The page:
Posts Tagged ‘diagnosed’

Finding Humour In MS: Reflections On “Carry A Big Stick” by Tim Ferguson

Written by on March 4th, 2014 – 2 Comments

For anybody outside of Australia (including myself), you’ve probably never heard of Tim Ferguson. According to his website, “Tim Ferguson is a widely acclaimed comedian, writer and producer. He’s toured the world performing stand-up and musical comedy, co-writing dozens of live stage comedy shows and light entertainment programmes.”

Most famous for his involvement with the Australian comedy super-troupe, the Doug Anthony All Stars, that went on to experience superstardom in the sketch and musical comedy world. Be forewarned, the songs the Doug Anthony All Stars are famous for are not exactly appropriate for children or the lighthearted.

So why am I writing about this Australian comedy legend? Because recently I read his memoir “Carry A Big Stick – Laughter & MS” and it’s truly opened my eyes.

Truth be told, I didn’t understand half of it, because I’m not Australian so references to Australian geography, stars and pop culture was lost on me. Nonetheless, it was very cool to learn about his journey from a busker on the streets to fame.

However the most interesting part of his book, for me, is where he talks openly and frankly about living with multiple sclerosis.

Tim chronicles his journey from the beginnings where he started to experience symptoms such as numbness, loss of balance, chronic fatigue, etc that he chalked up to overworking himself. “I could barely stand straight. I couldn’t feel the hands I was shaking.”

He takes us through his diagnosis. “It was as if everything had slowed, as though I was watching someone else’s car crash.”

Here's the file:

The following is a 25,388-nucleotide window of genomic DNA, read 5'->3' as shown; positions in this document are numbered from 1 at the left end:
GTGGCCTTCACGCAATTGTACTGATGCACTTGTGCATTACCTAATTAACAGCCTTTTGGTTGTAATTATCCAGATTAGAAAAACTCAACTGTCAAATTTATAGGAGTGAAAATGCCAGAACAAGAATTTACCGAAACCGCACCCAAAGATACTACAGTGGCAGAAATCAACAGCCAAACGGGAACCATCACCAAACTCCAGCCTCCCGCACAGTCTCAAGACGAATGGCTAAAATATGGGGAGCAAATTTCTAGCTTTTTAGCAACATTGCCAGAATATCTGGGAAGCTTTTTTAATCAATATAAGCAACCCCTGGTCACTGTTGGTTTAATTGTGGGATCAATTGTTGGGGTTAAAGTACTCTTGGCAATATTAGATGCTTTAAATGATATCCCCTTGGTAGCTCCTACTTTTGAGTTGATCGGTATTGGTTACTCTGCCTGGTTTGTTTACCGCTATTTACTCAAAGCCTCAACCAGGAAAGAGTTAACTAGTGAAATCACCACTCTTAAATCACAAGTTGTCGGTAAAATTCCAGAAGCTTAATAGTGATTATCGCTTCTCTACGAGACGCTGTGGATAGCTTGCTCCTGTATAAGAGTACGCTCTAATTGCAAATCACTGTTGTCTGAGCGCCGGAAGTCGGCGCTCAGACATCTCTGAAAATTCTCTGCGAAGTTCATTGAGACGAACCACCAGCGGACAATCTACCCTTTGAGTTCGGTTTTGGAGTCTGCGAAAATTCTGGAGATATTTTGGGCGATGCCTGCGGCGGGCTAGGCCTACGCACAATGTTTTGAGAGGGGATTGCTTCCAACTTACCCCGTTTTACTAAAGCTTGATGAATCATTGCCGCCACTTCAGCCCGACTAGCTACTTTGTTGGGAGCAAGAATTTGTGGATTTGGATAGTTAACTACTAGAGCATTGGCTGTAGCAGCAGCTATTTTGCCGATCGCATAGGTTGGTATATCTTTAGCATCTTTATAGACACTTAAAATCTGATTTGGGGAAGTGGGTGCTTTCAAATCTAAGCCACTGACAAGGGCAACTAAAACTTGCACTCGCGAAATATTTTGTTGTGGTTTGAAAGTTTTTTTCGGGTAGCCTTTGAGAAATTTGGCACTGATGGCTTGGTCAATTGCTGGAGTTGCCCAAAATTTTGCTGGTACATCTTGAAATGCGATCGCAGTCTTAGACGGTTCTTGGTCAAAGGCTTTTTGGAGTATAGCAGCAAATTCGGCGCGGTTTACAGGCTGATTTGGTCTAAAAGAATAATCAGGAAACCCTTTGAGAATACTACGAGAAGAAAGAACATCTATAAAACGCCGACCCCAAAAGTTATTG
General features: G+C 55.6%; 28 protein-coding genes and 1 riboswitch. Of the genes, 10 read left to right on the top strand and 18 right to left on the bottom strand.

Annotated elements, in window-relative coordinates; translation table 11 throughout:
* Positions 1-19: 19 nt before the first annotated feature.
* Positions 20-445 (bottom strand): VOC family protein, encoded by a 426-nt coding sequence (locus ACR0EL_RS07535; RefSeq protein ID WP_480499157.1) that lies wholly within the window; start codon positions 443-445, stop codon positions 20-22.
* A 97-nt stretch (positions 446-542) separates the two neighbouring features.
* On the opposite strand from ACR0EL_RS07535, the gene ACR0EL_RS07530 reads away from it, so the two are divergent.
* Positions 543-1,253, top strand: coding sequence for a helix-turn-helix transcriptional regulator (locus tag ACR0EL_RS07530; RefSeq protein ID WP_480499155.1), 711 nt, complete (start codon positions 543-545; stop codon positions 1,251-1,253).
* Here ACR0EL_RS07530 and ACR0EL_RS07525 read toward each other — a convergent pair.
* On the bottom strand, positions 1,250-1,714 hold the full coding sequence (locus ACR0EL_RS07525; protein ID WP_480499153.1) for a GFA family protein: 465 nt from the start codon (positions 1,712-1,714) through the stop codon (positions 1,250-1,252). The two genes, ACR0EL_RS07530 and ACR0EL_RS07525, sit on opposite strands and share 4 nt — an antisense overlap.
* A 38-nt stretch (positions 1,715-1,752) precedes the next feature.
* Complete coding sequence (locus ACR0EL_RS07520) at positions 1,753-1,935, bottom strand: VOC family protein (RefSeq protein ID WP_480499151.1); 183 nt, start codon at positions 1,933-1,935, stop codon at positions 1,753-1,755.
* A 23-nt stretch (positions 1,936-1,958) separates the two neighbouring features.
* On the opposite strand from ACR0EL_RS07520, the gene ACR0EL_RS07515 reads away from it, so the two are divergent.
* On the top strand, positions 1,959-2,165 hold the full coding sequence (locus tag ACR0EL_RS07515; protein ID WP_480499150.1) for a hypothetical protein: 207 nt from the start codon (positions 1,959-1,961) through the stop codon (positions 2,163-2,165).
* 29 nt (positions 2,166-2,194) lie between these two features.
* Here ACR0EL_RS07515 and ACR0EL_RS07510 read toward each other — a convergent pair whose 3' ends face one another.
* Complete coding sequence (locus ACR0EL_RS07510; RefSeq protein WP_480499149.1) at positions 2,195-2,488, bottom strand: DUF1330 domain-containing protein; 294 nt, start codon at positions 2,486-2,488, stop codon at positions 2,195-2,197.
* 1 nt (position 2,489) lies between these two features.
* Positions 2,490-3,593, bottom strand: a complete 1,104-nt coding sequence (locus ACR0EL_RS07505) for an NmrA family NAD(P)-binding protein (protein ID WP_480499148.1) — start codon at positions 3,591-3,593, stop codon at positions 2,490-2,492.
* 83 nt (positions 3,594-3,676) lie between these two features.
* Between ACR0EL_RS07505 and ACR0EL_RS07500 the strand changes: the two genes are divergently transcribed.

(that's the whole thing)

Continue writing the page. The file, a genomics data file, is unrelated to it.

Ferguson walks us through his decision-making process to hide it from certain people, and to come out with to others. My favourite part is where he goes on a long explanation of what multiple sclerosis is complete with comparisons to “a bonkbuddy who gets emotional” and “a Swedish backpacker.”


I Forget…

Written by on January 10th, 2012 – 1 Comment

Not to brag, but I have a good memory.  Not necessarily for practical, every day things (where are my keys??), but for names and faces; for places and directions; for stories, movies and trivia; for events; for information about people, I really do have a very good memory.

If I had been given a choice between physical or cognitive problems when I was first diagnosed, I would have chosen the cognitive ones hands down. I was all about hiding my MS and to me, cognitive problems would be easier to hide. I figured that I would just use my cell phone more to keep track of things and that would be that. (more…)

How it All Began

Written by on November 24th, 2011 – 1 Comment

Though I have written several blog articles and it is known that MS is an adversary of mine, how it all began still remains a mystery. Today I will shed light on this mystery. As I often reference comic book heroes, I will unmask my secret for you.

It started when I was 19 and it started out simple enough. It was a numb patch on my upper left thigh. Then the unyielding pain in my feet started, the numbness progressed all the way down my left leg. (more…)

Life is what happens

Written by on November 22nd, 2011 –

“Life is what happens while you’re busy making other plans.” -John Lennon

In 1977, at the age of 19 Canadian hero, Terry Fox was diagnosed with a malignant tumour that resulted in an above the knee amputation of his right leg. As we Canadians all know, that experience fuelled his desire to help others battling the disease. By finding the courage to live his dream, he inspired a nation to lace up their running shoes and fight back against a cancer. While cancer ultimately took his life, he never allowed it to steal his spirit. Cancer was not Terry’s plan A, but his Plan B became a spectacular legacy, that has grown and thrived over the last 30 years, helping millions affected by the disease. (more…)